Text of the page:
The Boston Bruins are 10-7-0 on the season and sit fifth in the Eastern Conference, just one point behind the Detroit Red Wings. While the winning record is nice to see 17 games into the season, there still are glaring issues with the Black and Gold.
Boston dropped its Black Friday matinee to the New York Rangers at TD Garden after another third-period collapse. The game was within reach for the Bruins through the first 40 minutes, and they controlled much of the first. But a late goal in the final seconds of the frame by New York was deflating, as we’ve seen so many times this season.
It’s still early, yes, and the Bruins have been victims of bizarre scheduling that featuring two long layoffs already. But it’s becoming frustrating to see the same problems game after game, especially at the hands of marquee teams.
There always will be games where Boston loses games it probably should have won, while stealing games it had no business winning. But this season fans have seen the Bruins lose winnable games and let games get away from them in the third period.
Such was the case Friday when New York potted three unanswered goals in the final frame of its win. Friday’s loss dropped the Bruins to 1-6 against teams who are top-three in their division.
“You have to understand where you are in a game,” B’s head coach Bruce Cassidy told reporters after the game. “There are going to be goals that are scored because guys are stronger than you or faster than you and they make plays. But you have to play winning hockey at the right time. That’s where we get away from our identity when we have those breakdowns that to me are pretty straightforward.”
The Bruins’ top line of Brad Marchand, Patrice Bergeron and David Pastrnak often have carried the team, but they certainly can not rely on one line to get them through the season. Cassidy has hinted at maybe switching up the top line, but hasn’t committed to anything just yet.
The defense also at times has looked lackluster. Derek Forbort continues to be paired with Charlie McAvoy, and despite the 6-foot-4 defenseman showing flashes of what he could bring to a team — matching his career-high in goals against the Ottawa Senators on Nov. 9 — he has yet to prove to be a top-pairing shutdown D-man.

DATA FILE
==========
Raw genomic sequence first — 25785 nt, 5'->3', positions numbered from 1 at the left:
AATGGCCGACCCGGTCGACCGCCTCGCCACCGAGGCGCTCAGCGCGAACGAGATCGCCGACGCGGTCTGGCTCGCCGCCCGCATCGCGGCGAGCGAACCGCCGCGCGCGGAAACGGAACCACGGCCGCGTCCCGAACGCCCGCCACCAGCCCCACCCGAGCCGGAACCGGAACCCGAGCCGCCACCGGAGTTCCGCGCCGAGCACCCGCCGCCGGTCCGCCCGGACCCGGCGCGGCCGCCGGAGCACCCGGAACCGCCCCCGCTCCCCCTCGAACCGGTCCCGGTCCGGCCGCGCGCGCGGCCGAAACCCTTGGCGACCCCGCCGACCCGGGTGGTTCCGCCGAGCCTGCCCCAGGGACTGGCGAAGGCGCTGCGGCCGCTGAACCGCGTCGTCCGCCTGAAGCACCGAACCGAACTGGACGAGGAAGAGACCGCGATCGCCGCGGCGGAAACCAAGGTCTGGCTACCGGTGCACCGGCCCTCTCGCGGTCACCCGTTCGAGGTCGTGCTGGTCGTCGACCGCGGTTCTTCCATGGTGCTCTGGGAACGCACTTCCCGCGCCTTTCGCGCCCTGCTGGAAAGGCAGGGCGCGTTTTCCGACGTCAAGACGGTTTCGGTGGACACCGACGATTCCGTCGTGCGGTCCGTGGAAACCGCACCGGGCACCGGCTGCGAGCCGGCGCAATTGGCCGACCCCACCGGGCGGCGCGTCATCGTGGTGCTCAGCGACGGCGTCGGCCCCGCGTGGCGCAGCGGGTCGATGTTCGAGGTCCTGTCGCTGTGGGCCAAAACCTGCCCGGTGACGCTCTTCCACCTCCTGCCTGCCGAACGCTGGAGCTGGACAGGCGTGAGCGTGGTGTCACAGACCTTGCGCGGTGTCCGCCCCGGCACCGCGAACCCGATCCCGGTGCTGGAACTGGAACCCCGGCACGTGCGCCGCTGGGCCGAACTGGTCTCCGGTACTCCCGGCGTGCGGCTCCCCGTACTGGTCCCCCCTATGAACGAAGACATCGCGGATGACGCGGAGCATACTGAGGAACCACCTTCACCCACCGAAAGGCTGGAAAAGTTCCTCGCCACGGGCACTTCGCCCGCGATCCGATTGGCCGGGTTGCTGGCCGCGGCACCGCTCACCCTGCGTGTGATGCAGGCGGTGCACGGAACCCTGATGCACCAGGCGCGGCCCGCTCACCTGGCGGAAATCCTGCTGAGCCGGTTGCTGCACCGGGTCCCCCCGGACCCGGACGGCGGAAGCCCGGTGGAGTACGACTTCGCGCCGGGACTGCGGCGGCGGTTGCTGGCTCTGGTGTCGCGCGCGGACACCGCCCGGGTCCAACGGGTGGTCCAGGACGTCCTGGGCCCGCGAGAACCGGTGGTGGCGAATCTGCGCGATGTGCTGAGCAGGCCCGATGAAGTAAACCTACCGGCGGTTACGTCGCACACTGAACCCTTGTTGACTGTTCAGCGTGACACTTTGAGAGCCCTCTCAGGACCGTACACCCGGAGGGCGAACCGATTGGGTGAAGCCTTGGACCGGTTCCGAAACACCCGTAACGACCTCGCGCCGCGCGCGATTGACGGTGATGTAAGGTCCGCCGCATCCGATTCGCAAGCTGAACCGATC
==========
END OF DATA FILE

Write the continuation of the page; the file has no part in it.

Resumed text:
Maybe it’s just a matter of the Bruins finding their identity and taking a little extra time to mesh with one another. After all, there are a slew of newcomers. Maybe they’re feeling the losses of David Krejci and Tuukka Rask more than they originally thought they would. Krejci was a longtime alternate captain who always knew how to set up plays and get the puck to his teammates and was a respected voice on the bench.
Rask is hopeful to return to the Bruins, maybe as early as January, and while Jeremy Swayman and Linus Ullmark are doing a fine job between the pipes, they, like the Bruins, have struggled against stronger teams. Swayman is in his first full NHL season and gives up a lot of juicy rebounds and Ullmark is adjusting to a new team for the first time in his career, and one that is used to winning and making the playoffs.
It’s unclear what the future holds for Rask and a return to the Bruins is not guaranteed by any means, but maybe a goalie with a slew of experience would be beneficial for Boston, and one that is familiar with the system.
Hopefully some consistency in the schedule will help get this team on track. Hopefully Pastrnak shoots the puck when he has a chance at a scoring opportunity rather than pass.
The Bruins can get back in the win column Sunday night at TD Garden against the 6-13-2 Vancouver Canucks before continuing their week on the road against the Red Wings, Nashville Predators and Tampa Bay Lightning.